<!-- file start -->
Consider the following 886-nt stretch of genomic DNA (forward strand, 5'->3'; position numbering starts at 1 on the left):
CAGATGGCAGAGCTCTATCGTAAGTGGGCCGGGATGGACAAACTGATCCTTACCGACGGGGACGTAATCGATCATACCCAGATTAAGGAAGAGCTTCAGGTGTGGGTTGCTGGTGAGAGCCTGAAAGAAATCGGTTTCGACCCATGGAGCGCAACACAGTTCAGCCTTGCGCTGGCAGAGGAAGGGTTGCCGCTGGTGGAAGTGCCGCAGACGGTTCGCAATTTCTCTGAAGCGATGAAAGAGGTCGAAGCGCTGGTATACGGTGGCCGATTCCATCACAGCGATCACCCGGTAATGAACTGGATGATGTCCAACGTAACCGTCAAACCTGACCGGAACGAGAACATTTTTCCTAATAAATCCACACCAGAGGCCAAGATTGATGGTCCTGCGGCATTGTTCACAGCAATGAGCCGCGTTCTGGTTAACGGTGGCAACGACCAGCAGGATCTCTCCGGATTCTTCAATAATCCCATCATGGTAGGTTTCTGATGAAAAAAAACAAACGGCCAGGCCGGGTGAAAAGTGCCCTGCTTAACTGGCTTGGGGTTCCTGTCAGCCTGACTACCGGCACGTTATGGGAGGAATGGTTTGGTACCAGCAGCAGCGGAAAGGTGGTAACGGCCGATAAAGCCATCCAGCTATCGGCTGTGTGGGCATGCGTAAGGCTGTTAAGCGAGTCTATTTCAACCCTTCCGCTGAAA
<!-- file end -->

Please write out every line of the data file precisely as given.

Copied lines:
Consider the following 886-nt stretch of genomic DNA (forward strand, 5'->3'; position numbering starts at 1 on the left):
CAGATGGCAGAGCTCTATCGTAAGTGGGCCGGGATGGACAAACTGATCCTTACCGACGGGGACGTAATCGATCATACCCAGATTAAGGAAGAGCTTCAGGTGTGGGTTGCTGGTGAGAGCCTGAAAGAAATCGGTTTCGACCCATGGAGCGCAACACAGTTCAGCCTTGCGCTGGCAGAGGAAGGGTTGCCGCTGGTGGAAGTGCCGCAGACGGTTCGCAATTTCTCTGAAGCGATGAAAGAGGTCGAAGCGCTGGTATACGGTGGCCGATTCCATCACAGCGATCACCCGGTAATGAACTGGATGATGTCCAACGTAACCGTCAAACCTGACCGGAACGAGAACATTTTTCCTAATAAATCCACACCAGAGGCCAAGATTGATGGTCCTGCGGCATTGTTCACAGCAATGAGCCGCGTTCTGGTTAACGGTGGCAACGACCAGCAGGATCTCTCCGGATTCTTCAATAATCCCATCATGGTAGGTTTCTGATGAAAAAAAACAAACGGCCAGGCCGGGTGAAAAGTGCCCTGCTTAACTGGCTTGGGGTTCCTGTCAGCCTGACTACCGGCACGTTATGGGAGGAATGGTTTGGTACCAGCAGCAGCGGAAAGGTGGTAACGGCCGATAAAGCCATCCAGCTATCGGCTGTGTGGGCATGCGTAAGGCTGTTAAGCGAGTCTATTTCAACCCTTCCGCTGAAA